Updated: May 7, 2020
By Sharan Reghu
Applying to Medical school
The decision to apply to medical school was not one I took lightly. Growing up, I had always wanted to be a footballer, like Steven Gerrard (yeah, I’m a Liverpool fan) or a WWE superstar, like Jeff Hardy, or maybe even both. I idolised such individuals and had posters of them in my bedroom. However, throughout my time in school, I realised that a career in science was really what I wanted. Despite attending many university open days and speaking to medical students at different universities, I was still not fully convinced a career in medicine was what I wanted. Words such as “life-long learning”, “constant exams”, “sacrifice” and “long hours” raised red flags in my head. Whilst medicine seemed fascinating and unique, I had other passions: football and violin. Though I was passionate and interested in medicine, was I willing to sacrifice the things I loved to do? This worried me. Did I have the potential to become a medical student that Manchester (or any other medical school) would be proud to have?
The Application Process
Starting with sitting the UKCAT to receiving the offer from Manchester, the whole application process seems like a rollercoaster ride. From only being predicted a B in Biology to getting a B in Chemistry on results day (though it did go up to an A after the remark, thankfully!), it is vital to stay calm throughout the process. Through the many ups and downs you are likely to face, it is important to remember that everyone’s journey is different. It is this unique journey that makes you stand out. Though I was elated that my dream might just become a reality, I was still unsure if I had made the right decision. Questions like “is Manchester the right medical school for me?” and “is Manchester the right city for me?” were always in the back of my mind.
My First 2 years of Medical School
Being originally from Singapore but having grown up in London, the journey up the M6 to Manchester was something I was initially very nervous about. Additionally, having a stutter, I have always been an introverted person and have found it difficult to meet new people. However, my fears were soon erased within the first few weeks of university life. Manchester is an ethnically diverse city and welcomes everyone, regardless of race, religion or language, with open arms. Though many people often worry about making friends and fitting in at university, the people I have met at university have been nothing short of awesome. I have been privileged to meet people from all over the globe. From trying Ethiopian food to joining Hindu society, I have met some truly remarkable people, made amazing friends and have had many enriching experiences.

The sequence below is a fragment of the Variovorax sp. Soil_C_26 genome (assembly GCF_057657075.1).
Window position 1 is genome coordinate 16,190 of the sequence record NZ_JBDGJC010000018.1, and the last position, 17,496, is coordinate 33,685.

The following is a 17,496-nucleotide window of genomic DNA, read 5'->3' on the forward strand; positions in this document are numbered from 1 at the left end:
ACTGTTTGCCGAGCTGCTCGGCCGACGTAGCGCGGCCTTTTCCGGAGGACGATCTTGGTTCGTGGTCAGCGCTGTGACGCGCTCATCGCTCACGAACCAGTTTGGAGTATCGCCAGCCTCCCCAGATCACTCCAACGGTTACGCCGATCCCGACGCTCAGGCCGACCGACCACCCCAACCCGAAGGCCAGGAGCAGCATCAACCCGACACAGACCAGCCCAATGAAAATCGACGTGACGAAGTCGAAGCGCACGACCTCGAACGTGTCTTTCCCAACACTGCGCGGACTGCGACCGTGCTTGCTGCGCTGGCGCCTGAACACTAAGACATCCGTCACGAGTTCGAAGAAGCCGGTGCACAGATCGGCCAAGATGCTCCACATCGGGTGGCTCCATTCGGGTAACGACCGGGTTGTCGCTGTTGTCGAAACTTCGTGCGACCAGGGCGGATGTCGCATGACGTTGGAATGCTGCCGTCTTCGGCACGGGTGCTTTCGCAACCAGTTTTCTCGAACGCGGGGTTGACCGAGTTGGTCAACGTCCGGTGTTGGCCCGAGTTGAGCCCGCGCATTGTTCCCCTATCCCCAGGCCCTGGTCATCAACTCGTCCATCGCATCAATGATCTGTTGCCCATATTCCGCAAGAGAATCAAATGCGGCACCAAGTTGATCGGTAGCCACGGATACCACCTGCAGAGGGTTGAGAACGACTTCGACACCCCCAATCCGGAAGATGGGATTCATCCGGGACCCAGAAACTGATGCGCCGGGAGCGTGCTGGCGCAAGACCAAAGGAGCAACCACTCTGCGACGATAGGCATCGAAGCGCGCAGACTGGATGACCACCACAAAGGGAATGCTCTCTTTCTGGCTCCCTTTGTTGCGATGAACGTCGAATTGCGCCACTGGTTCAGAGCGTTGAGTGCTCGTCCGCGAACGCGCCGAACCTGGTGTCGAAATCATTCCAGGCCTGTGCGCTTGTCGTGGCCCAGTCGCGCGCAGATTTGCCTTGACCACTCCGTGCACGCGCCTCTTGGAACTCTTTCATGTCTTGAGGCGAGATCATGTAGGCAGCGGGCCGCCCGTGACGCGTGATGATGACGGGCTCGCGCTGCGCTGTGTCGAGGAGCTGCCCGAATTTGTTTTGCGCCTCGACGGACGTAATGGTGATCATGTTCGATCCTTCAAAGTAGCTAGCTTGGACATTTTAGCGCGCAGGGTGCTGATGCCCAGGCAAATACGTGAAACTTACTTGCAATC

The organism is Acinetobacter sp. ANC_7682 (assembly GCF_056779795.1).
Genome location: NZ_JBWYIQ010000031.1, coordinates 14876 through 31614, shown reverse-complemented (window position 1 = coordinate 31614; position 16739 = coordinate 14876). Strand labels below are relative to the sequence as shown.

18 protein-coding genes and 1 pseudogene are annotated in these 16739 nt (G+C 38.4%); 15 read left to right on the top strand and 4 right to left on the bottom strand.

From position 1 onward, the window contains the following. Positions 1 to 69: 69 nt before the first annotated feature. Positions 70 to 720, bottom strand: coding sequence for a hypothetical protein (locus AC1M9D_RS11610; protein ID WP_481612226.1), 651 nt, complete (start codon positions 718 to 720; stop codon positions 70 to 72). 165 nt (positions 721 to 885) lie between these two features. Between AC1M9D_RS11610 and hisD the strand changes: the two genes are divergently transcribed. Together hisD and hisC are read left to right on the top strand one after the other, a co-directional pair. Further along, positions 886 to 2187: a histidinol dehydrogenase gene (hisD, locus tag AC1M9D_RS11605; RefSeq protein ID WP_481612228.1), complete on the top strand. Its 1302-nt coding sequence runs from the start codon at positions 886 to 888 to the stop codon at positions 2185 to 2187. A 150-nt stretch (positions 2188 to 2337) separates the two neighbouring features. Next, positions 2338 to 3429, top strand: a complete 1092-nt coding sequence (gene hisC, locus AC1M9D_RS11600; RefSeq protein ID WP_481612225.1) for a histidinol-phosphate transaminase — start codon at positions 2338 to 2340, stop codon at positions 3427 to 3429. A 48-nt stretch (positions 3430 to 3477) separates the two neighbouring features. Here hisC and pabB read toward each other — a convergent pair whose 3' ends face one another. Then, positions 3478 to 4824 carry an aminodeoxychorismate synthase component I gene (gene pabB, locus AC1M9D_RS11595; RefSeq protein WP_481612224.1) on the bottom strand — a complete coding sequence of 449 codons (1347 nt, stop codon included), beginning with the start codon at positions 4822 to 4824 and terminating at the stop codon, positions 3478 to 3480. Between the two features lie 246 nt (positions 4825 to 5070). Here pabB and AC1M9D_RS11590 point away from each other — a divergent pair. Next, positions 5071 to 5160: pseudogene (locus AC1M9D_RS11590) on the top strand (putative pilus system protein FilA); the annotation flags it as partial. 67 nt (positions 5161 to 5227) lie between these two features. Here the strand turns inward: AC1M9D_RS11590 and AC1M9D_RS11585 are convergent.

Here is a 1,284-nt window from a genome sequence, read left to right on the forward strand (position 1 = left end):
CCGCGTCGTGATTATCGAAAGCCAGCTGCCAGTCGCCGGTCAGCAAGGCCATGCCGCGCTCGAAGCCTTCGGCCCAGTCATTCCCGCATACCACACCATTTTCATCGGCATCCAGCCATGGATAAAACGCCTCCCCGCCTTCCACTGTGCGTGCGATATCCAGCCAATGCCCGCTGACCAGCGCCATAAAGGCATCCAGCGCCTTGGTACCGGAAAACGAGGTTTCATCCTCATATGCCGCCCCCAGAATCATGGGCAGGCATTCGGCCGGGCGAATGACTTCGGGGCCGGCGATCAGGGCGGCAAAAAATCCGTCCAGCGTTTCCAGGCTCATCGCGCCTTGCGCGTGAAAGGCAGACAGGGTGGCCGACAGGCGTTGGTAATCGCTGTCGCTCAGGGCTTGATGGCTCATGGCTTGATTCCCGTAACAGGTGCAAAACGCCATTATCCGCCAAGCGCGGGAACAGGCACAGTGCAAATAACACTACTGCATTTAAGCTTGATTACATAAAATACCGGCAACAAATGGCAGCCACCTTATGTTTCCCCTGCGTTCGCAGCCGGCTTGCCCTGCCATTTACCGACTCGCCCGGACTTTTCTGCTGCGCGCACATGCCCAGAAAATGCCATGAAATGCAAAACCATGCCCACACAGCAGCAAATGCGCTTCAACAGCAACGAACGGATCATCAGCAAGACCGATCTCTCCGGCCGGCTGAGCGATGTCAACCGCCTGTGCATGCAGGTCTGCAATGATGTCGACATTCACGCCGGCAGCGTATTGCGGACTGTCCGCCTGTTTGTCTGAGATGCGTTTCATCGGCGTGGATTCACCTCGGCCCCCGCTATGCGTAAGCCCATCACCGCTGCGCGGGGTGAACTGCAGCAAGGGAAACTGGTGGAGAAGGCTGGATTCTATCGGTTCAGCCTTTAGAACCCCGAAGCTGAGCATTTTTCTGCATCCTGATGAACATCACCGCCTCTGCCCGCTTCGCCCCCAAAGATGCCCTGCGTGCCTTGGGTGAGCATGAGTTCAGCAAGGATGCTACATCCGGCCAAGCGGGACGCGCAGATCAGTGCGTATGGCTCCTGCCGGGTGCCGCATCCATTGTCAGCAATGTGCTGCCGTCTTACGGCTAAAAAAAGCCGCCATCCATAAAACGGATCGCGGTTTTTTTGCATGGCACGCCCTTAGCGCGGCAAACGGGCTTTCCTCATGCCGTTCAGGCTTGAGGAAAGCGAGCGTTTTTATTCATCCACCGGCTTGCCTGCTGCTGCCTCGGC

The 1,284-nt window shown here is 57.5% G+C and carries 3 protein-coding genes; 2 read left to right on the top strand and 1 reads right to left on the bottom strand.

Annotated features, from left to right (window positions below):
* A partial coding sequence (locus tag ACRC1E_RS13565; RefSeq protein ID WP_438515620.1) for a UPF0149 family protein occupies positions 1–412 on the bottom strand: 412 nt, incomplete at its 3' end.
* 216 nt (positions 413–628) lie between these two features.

By beginning each week with a PBL case, there is a new journey each week to embark on. Though the stops may be similar (anatomy, communication skills, physpharm), there are new diseases, new treatments and even new BSS models (how fun) to learn. From budding surgeons all the way to future radiographers, there is always something exciting for everyone to look forward to. Though it can be easy to feel like you’ve not done enough, with many of my peers often pulling all-nighters in the library, it is vital to allocate time to the things you enjoy. I am part of the football team, have continued to learn the violin and I’ve even danced at a cultural show. Despite these, my love for medicine has only grown. Through my experiences and placements, I have been able to appreciate the impact an individual (such as myself) can have on a patient and their families.
Furthermore, by working with other medics, I am not only able to learn more, but am able to learn more efficiently. From quizzing one another to drawing anatomical diagrams, I have enjoyed my time in medical school so far, making me realise that medicine is an art where teamwork makes dreams work. Though this year has been cut short, due to the pandemic we currently find ourselves in, I am truly looking forward to both building on and learning new concepts as I continue my journey.